A-hem!
My darling, pure and sweet-as-honey Rebecca,
You mean more to me than my own private Mecca.
Sweet archangel, I want to Hajj you every day,
Not just once a year, tra-lala … tra-lala … tra-lalay.”
Engulfed by solemnity, Marco refolded the piece of paper, thumb-dabbed at the outer corner of his left eye, blotting a welled tear as he did so. “I haven’t quite got the ending yet,” he said, “it’s a work-in-progress.” He noticed the doctor on his knees, applying a precise therapeutic massage technique he assumed only possible, from such an angle.
“I want to Hajj you, every day,” Brennan called out, “I like that Marco, as a wordsmith, you are surely gifted.”
“Thank you Dottore.”
“Look Marco, I’m not sure how far in you are to this relationship; I sense you’re still whirling around in the honeymoon phase, would I have that about right?” Marco nodded, unabashed. “I must ask, have you yet laid naked alongside Rebecca?”
“No Doctor Brennan, I have not. I am a devout and good Catholic attending weekly confession.” From a nearby dining table, Marco retrieved an unused serviette and blew his nose twice. “Actually, consummation, this was the topic we were discussing, here in the café, shortly before Rebecca’s paralysis.” The emotional young man’s head fell forward into both his hands. “Perhaps,” he sobbed, “I should call an ambulance?”
“No … no that’s alright Marco, I have matters firmly under control. Now listen to me carefully, we are approaching the next stage of Rebecca’s treatment. Marco, I assure you, in my capacity as a learned, medical professional, what follows is crucial and necessary if we are to have a chance of saving Rebecca.” Marco heard a zipper open. “I need to relieve Rebecca of her springtime tank top and skirt.”
“Doctor Brennan! I must insist you stop right there now!” The physician’s hands froze. “I respectfully ask permission to take my leave, before you remove any further clothing. Rebecca, her mind and her body, which make up her very essence, she is sacroscant to me.” Marco grabbed his jacket and checked he had his door keys and phone in the pockets. “At this stage in our relationship, I believe it is inappropriate for me to see her, in all her marvellously, natural, birthday-suit glory. When the moment does arrive, I want it to be a truly special, romantic thing. I hope you understand.”
“I completely understand,” replied the doctor, “I suggest you leave now, as we haven’t a moment to lose. Return home, I will send you a text regarding the progress I make here. Trust me Marco, I will take excellent care of Rebecca.”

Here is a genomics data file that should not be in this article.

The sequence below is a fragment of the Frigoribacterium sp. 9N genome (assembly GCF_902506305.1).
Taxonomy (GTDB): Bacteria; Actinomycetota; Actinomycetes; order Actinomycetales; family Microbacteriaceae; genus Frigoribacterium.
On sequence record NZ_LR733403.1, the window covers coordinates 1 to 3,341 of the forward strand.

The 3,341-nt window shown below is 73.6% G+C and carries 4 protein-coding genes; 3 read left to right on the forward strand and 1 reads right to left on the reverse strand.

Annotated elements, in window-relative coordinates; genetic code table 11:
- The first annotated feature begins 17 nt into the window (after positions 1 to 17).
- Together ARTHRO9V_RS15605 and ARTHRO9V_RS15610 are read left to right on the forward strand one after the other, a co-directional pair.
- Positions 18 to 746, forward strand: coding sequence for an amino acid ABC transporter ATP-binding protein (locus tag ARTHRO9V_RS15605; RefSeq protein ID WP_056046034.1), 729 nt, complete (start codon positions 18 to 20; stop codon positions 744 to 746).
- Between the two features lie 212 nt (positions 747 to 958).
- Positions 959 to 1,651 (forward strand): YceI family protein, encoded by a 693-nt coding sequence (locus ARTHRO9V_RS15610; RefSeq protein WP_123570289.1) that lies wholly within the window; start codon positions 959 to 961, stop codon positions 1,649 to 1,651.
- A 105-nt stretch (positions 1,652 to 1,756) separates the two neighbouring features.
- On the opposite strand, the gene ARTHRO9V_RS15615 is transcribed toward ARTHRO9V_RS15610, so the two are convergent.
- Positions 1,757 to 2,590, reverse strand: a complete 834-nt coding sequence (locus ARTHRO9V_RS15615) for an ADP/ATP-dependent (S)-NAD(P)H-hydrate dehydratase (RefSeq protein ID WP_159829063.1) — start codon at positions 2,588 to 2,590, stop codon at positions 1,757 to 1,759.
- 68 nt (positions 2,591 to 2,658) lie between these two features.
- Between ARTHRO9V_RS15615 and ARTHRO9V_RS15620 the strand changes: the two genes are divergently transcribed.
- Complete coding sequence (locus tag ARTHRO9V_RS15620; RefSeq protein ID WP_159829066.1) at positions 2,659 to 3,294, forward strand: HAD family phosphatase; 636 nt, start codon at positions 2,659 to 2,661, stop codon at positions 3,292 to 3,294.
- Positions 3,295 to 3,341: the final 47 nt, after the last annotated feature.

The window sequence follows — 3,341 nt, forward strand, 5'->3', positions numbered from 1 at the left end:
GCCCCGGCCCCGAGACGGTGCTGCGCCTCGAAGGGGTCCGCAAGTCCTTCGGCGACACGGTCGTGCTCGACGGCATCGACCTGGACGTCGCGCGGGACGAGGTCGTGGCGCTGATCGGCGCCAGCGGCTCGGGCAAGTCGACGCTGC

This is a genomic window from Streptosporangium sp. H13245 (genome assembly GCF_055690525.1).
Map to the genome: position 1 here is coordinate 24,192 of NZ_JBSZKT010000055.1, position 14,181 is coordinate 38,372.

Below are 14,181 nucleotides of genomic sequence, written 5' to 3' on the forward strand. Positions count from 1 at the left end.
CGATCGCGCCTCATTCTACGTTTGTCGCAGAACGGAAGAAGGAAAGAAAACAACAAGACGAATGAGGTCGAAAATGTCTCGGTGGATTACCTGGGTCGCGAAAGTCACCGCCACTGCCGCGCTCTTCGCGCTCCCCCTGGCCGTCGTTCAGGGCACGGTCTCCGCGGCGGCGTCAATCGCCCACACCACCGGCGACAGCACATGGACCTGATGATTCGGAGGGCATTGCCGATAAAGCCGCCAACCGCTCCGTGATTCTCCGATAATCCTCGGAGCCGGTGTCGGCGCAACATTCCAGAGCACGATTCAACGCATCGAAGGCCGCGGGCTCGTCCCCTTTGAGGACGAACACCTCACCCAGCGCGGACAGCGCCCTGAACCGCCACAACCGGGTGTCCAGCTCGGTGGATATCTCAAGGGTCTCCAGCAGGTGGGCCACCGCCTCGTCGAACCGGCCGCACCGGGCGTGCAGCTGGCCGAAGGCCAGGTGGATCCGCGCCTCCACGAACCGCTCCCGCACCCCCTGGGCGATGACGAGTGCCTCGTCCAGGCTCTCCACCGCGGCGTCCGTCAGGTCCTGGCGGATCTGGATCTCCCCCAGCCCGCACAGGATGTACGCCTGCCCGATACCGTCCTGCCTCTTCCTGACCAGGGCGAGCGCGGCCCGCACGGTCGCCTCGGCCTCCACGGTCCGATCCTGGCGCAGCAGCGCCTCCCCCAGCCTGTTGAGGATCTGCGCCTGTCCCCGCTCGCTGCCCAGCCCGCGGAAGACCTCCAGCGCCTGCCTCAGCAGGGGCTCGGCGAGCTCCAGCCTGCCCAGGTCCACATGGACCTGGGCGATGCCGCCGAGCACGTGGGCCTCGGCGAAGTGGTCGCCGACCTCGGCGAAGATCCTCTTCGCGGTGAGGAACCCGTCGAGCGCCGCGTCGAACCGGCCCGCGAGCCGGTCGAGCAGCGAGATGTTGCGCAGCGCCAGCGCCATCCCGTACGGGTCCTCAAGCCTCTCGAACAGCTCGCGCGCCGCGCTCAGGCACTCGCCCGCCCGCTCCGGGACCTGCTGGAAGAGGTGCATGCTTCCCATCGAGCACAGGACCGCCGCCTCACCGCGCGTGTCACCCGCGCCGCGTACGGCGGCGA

“I will go,” Marco said, as he turned for the door, “although I know not how I will sleep unbroken through the night.”
“Here.” The doctor unscrewed the top of a bottle taken from his briefcase and slipped out two pills. “Take these as soon as you reach your apartment. These will help, you will sleep like a baby.”

* * *

“‘As ‘ee gung yette?” Rebecca ventriloquised through tightly clenched teeth.
“Yes, he’s gone.” Answered Dr Brennan, watching through the café door window as the figure of Marco disappeared around a street corner.
“Oh thank Jesus, Mary and Joseph. I thought he was going to read more of his awful poetry.”
The doctor switched the ‘open’ sign over, pulled the blinds closed and slid both bolts across the door, top and bottom. Turning around, his gaze rested upon Rebecca. Bathed in a golden Renaissance glow from the ceiling light, she stepped out from a scallop shell shaped pile of clothes gathered around her on the floor. “My Venus, my darling, I want you now! It seems like an age since we were last together.”
“Alistair,” Rebecca nimbly pulled at buttonholes, opening out the doctor’s shirt, “Are you sure you can handle this friends-with-benefits arrangement? You understand we can never go public. After all, we both have our reputations to consider. You understand this one-hundred percent; tell me you do?”
“Of course Rebecca.” In series of fluid movements, the doctor released the belt from his trousers, using it to encircle Rebecca’s modest waist. He pulled the young lover firmly towards him. “Believe me, I’m no fool.” He whispered, tracing a pathway of delicate kisses along her curving neck, “Now, Rebecca! Obey me, do exactly as I say and ask no questions.”
Yes Doctor.” She said.


©Brinkinfield 2020 All Rights Reserved
Part of the Ekphrasis Project (story inspired by picture)
With special thanks to the Covid-19 Lockdown